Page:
Tuesday, May 28, 2024
HomeCultureBooksThis Is My Dad

This Is My Dad

This Is My Dad
Author: Dimity Powell
Illustrator: Nicky Johnston
EK Books, $24.99

Recently, a friend of mine had to do a week-long stint of single parenting, and she confessed it was intimidating.

“My feeling is that all single parents should be given parades and trophies and free childcare.”

The Mum in This Is My Dad is a single parent and children’s author. She has her hands full but she is powering through. Her son, Leo, admires her and clearly feels loved. He’s never known his Dad – so when his teacher asks his class to do Show and Tell about their dads, his heart sinks. Who can he bring to introduce?

More than 10 per cent of households in Australia comprise of a single or primary parent and of those single parents 82 per cent are female.

Author Dimity Powell was only vaguely aware of these statistics when prompted by a proactive teacher-librarian during a Book Week visit to her school.

“She [the teacher-librarian] highlighted a notable absence of mainstream picture books featuring children who had never known a ‘father figure’ and or had no significant male model in their lives,” Powell says.

“To furnish school libraries and homes with a story that embraced this theme was an idea I simply couldn’t let evaporate.”

The result is This Is My Dad, a whimsically wonderful tale, which celebrates families of all shapes and sizes and shows that where love and openness propels and supports family relationships, children will find a way to embrace and tell their family stories.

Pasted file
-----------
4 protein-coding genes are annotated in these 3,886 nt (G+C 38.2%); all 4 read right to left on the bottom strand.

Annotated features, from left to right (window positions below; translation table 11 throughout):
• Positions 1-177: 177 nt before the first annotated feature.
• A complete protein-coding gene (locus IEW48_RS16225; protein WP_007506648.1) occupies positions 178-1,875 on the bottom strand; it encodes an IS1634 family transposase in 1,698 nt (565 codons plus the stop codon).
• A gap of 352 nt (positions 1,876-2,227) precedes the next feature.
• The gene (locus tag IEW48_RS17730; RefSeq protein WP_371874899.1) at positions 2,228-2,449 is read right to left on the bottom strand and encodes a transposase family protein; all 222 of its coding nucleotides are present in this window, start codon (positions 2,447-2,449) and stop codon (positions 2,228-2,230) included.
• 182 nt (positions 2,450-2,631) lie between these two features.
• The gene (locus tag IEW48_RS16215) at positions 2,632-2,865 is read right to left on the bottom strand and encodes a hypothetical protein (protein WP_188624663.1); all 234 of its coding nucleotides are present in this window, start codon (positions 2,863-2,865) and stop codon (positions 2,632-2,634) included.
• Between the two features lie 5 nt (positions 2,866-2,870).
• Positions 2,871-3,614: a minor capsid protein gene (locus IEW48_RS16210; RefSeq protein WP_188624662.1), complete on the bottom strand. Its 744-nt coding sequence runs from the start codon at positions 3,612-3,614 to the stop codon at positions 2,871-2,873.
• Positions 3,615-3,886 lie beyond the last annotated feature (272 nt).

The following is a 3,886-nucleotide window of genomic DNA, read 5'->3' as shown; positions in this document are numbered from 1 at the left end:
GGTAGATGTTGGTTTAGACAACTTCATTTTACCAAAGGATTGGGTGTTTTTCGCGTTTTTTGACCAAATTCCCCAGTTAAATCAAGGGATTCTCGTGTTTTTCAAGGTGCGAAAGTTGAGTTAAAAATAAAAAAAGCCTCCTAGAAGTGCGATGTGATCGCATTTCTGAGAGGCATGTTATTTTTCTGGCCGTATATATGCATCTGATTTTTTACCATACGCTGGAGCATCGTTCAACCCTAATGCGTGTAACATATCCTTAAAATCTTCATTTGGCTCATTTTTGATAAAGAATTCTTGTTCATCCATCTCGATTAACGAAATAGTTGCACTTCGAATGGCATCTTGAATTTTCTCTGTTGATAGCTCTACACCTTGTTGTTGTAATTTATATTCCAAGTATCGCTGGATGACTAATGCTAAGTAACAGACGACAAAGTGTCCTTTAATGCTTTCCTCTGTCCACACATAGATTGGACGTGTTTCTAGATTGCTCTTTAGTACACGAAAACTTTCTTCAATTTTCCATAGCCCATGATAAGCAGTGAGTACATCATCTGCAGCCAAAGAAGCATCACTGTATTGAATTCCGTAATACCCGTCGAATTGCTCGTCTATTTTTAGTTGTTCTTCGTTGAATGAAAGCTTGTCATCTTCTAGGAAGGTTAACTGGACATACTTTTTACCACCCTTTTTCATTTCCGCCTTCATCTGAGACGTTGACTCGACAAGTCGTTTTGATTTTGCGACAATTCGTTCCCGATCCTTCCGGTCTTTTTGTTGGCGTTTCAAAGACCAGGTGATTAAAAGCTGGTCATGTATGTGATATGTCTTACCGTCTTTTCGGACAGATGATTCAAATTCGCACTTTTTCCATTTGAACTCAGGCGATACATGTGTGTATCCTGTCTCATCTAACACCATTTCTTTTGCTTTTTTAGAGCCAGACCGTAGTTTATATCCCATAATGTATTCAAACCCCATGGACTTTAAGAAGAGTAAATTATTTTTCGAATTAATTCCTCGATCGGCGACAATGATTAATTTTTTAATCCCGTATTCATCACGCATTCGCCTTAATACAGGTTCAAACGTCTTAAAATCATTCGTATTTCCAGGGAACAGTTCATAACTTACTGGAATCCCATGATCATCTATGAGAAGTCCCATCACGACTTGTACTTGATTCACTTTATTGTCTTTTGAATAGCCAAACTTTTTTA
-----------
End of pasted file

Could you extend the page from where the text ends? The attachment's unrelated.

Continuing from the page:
For Leo, this firstly involves searching for a way to know his Dad. But when he can find no trace of him he realises who he can introduce to his class – and he does so very proudly.

Illustrator Nicky Johnston lived the first seven years of her life in a single parent family and brought this experience to her energetic but soothingly soft illustrations (the gentle approach well-suited to the sensitivity of the topic).

“I know firsthand how the role of both parents can sometimes fall onto one,” Johnston says. “I delved into my own memories and feelings when illustrating this book. I wanted the pride of Leo (at the end of the book) to be visible and understood by all single parents who may feel they are not enough.

“Kids aren’t great at communicating this until they’re much older and, as a kid, all they need is to be loved, cherished and supported, by whoever they have in their world.”

This Is My Dad might well fill a gap in your home or school library. It’s not a trophy – but it is a tribute – and one that should help children and parents value the prize that is their version of family.



Please enter your comment!
Please enter your name here

- Advertisment -spot_img
- Advertisment -spot_img

Seen on the Green

Gumeroy was born in Moree, near the Mehi River. He had a “typical country upbringing” which included hunting, fishing, and sports.

Redfern Community Centre – celebrating 20 years

REDFERN: The 20th anniversary of RCC was celebrated on April 20, 2024, with Councillors (Waskam) Emelda Davis and HY William Chan being joined by Aunty Beryl Van-Oploo for the cutting of the cake.

Native Foodways – ‘Baking is one part of what we do’

Native Foodways is a First Nations owned and led social enterprise partnering with people from communities across Australia.

Can the Waterloo South People and Place Plan deliver?

Homes NSW Portfolio (formerly LAHC) has placed its Draft People and Place Plan on its Waterloo South site for comment until the end of May.

Why we love our pets

We all know that pets play an important role in our lives and we love them for many reasons. They are companions, supporters, don’t judge us and are loyal.

Living with dementia – a carer’s journey: 4. Progression

A year after the dementia diagnosis, Stuart was reasonably stable, but his cognition and memory started to deteriorate. He wasn’t able to put the rubbish in the colour coded bins, flooded the bathroom by leaving the tap on, misplaced house keys.